Produce graphs of f that reveal all the important aspects of the curve. Then use calculus to find the intervals of increase and decrease and the intervals of concavity.Produce graphs of f that...

Produce graphs of f that reveal all the important aspects of the curve. Then use calculus to find the intervals of increase and decrease and the intervals of concavity.

Produce graphs of f that reveal all the important aspects of the curve. Then use calculus to find the intervals of increase and decrease and the intervals of concavity. (Enter your answers in interval notation. Do not round your answers.)

f(x)=  (1+(1/x)+(9/x^2)+(1/x^3))

a) Find the interval of increase.

1

b) Find the interval of decrease.

2

c) Find the interval where the function is concave up.

3

d) Find the interval where the function is concave down.

4

 

 

Asked on by sevgul

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embizze | High School Teacher | (Level 1) Educator Emeritus

Posted on

Given `f(x)=1+1/x+9/x^2+1/x^3` :

First rewrite as `f(x)=1+x^(-1)+9x^(-2)+x^(-3)`

(1) To find the intervals of increase and decrease we find where the first derivative is positive or negative. The intervals we seek are between the points where `f'(x)=0` or `f'(x)` fails to exist.

`f'(x)=-1/x^2-18/x^3-3/x^4=-(x^2+18x+3)/x^4`

 

`f'(x)=0==>x^2+18x+3=0`

`==>x=-9+-sqrt(78)` or `x~~-.1682,x~~-17.8317`

Also, the derivative fails to exist at x=0. So we check the intervals:

`(-oo,-9-sqrt(78)):` try a test value such as x=-18. `f'(-18)~~-2.8578x10^(-5)<0` so the function is decreasing on this interval.

`(-9-sqrt(78),-9+sqrt(78)):` try a test value such as x=-1. `f'(-1)=14>0` so the function is increasing on this interval.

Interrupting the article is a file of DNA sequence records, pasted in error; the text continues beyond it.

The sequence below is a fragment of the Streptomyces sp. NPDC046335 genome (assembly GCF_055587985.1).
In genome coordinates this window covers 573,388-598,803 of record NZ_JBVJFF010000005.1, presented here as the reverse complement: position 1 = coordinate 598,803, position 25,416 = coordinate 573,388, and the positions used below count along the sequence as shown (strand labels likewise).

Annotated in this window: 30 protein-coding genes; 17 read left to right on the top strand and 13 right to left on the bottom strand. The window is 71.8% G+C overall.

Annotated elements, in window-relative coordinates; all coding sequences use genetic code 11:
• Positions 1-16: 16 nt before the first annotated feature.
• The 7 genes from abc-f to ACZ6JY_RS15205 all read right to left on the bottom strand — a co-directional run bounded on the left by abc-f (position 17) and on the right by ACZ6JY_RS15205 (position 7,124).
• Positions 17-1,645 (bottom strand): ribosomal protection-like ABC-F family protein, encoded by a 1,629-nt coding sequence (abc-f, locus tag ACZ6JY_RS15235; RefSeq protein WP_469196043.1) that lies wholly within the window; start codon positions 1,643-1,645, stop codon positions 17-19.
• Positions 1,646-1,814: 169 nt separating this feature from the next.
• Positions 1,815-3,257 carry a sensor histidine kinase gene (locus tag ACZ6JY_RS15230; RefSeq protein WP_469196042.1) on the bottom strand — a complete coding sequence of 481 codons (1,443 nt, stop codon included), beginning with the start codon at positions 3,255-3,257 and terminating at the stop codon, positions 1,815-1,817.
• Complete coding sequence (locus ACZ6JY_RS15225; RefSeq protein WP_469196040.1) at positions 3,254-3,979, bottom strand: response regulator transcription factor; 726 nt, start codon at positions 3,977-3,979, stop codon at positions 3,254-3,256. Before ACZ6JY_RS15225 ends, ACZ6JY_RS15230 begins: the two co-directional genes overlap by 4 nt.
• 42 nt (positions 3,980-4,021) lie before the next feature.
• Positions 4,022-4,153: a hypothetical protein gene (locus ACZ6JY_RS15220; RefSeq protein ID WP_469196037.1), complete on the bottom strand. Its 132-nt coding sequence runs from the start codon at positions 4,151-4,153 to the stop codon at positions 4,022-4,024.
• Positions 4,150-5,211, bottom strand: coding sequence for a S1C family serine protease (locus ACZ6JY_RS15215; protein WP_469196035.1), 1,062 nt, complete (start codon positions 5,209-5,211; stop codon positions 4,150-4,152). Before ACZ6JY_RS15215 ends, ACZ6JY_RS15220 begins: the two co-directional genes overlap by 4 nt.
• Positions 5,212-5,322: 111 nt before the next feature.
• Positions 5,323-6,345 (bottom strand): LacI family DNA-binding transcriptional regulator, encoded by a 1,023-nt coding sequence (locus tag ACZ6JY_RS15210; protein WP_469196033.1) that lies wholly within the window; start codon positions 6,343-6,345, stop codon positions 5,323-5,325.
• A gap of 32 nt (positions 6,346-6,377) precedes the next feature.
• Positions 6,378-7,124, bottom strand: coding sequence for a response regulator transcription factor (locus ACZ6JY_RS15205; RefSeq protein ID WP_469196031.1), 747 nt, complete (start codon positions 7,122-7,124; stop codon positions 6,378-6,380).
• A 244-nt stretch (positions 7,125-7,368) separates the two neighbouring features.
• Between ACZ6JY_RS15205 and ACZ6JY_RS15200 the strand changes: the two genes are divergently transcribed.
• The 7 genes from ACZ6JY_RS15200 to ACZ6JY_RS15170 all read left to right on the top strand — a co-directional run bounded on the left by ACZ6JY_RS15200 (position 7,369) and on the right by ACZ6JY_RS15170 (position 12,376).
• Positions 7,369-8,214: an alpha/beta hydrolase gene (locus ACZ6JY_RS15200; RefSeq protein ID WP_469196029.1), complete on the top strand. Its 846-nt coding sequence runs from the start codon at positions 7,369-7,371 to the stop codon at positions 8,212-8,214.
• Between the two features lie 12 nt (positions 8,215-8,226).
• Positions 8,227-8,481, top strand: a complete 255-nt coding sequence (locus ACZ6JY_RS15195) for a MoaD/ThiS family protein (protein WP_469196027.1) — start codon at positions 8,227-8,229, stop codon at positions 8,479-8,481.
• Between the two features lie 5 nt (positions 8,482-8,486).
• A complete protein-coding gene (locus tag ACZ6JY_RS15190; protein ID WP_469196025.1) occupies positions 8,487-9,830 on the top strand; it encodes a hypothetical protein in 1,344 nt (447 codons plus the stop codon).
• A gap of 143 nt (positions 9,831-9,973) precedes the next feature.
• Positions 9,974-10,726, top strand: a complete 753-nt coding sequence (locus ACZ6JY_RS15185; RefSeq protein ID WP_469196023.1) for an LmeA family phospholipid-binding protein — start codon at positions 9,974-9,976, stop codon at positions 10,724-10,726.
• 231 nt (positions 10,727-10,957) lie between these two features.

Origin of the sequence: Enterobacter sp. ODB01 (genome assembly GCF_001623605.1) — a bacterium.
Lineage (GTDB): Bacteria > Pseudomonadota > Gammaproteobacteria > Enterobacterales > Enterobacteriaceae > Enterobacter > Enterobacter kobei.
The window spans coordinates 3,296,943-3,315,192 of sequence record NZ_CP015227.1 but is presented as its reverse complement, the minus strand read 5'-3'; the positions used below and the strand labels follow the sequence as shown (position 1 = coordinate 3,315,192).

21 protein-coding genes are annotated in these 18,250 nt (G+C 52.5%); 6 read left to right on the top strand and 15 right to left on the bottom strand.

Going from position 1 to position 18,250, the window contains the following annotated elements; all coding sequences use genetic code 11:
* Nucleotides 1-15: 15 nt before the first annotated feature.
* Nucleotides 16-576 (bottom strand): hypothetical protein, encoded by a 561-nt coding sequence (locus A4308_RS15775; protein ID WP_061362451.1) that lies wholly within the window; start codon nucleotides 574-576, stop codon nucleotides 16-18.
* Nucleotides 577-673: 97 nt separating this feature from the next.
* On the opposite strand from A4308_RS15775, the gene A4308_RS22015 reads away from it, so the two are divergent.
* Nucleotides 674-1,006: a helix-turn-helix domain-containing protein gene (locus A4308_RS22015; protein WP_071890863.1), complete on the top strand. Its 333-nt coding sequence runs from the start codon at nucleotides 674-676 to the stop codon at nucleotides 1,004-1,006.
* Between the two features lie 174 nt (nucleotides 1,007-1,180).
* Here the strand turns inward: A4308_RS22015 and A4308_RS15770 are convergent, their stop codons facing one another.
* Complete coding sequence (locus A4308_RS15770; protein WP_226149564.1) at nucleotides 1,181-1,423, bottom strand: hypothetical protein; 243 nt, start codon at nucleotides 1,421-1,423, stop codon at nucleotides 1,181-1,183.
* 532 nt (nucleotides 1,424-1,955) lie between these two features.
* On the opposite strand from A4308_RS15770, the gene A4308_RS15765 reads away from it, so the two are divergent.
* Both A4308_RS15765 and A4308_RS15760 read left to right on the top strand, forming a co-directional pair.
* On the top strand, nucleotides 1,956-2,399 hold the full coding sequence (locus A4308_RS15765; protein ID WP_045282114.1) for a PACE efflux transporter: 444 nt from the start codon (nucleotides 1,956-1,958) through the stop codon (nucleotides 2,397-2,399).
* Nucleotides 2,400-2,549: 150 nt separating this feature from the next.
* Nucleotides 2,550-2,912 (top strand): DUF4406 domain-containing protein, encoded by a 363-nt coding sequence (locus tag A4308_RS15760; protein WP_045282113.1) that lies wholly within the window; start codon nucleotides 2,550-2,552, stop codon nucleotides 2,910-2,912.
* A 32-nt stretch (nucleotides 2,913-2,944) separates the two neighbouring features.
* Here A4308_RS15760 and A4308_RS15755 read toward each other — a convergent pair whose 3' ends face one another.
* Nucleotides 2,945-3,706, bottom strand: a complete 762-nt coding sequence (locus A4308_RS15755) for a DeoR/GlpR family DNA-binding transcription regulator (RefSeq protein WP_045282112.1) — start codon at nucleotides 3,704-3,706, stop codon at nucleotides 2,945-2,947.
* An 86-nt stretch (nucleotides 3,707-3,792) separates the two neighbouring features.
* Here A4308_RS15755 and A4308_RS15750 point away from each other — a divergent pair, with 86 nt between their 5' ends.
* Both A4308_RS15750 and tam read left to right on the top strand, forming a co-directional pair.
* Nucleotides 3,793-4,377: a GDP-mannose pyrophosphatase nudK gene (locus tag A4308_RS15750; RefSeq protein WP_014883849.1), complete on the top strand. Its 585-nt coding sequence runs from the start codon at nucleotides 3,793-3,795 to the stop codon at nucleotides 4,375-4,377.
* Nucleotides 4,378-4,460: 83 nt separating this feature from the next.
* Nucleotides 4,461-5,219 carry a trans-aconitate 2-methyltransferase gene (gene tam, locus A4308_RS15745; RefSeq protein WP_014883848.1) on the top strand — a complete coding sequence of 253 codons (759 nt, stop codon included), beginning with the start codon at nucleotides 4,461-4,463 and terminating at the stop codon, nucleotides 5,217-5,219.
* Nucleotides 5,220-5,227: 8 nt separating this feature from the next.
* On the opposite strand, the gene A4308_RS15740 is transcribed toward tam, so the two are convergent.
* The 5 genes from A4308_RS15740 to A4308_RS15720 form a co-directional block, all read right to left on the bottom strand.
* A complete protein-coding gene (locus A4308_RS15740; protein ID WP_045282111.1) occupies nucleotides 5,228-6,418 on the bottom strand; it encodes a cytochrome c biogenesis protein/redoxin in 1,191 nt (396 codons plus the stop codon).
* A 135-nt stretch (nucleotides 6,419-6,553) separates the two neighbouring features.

** The point at `x=-9-sqrt(78)` is a local minimum. The point at `x=-9+sqrt(78)` is a local maximum**

`(-9+sqrt(78),0):` try a test value such as x=-.1. `f'(-.1)=-12100<0` so the function is decreasing on this interval.

`(0,oo):` It is clear that the first derivative is negative for all x>0, so the function decreases on this interval.

(2) To find the intervals of concavity we examine the second derivative:

`f''(x)=2/x^3+54/x^4+12/x^5=(2(x^2+27x+6))/x^5`

The second derivative is zero at `x=-27/2+-sqrt(705)/2` . The second derivative fails at x=0. So we try the intervals:

`(-oo,-27/2-sqrt(705)/2):` try a test value such as x=-27: `f''(-27)~~-8.363x10^(-7)<0` so the function is concave down on this interval.

`(-27/2-sqrt(705)/2,-27/2+sqrt(705)/2)` `f''(-2)=2.75>0` so the function is concave up on this interval.

`(-27/2+sqrt(705)/2,0):` `f''(-.1)=-662000<0` so the function is concave down on this interval.

`(0,oo)` `f''(1)=68>0` so the function is concave up on this interval.

** `x=-27/2+-sqrt(705)/2` are inflection points **

Some graphs to show the interesting features:

The grapher in this program is unable to show the details around x=-17.83. There is a local minimum there.

The function is concave down, up, down; vertical asymptote; then concave up.

The function decreases, increases, decreases; vertical asymptote; then decreases.

 

 

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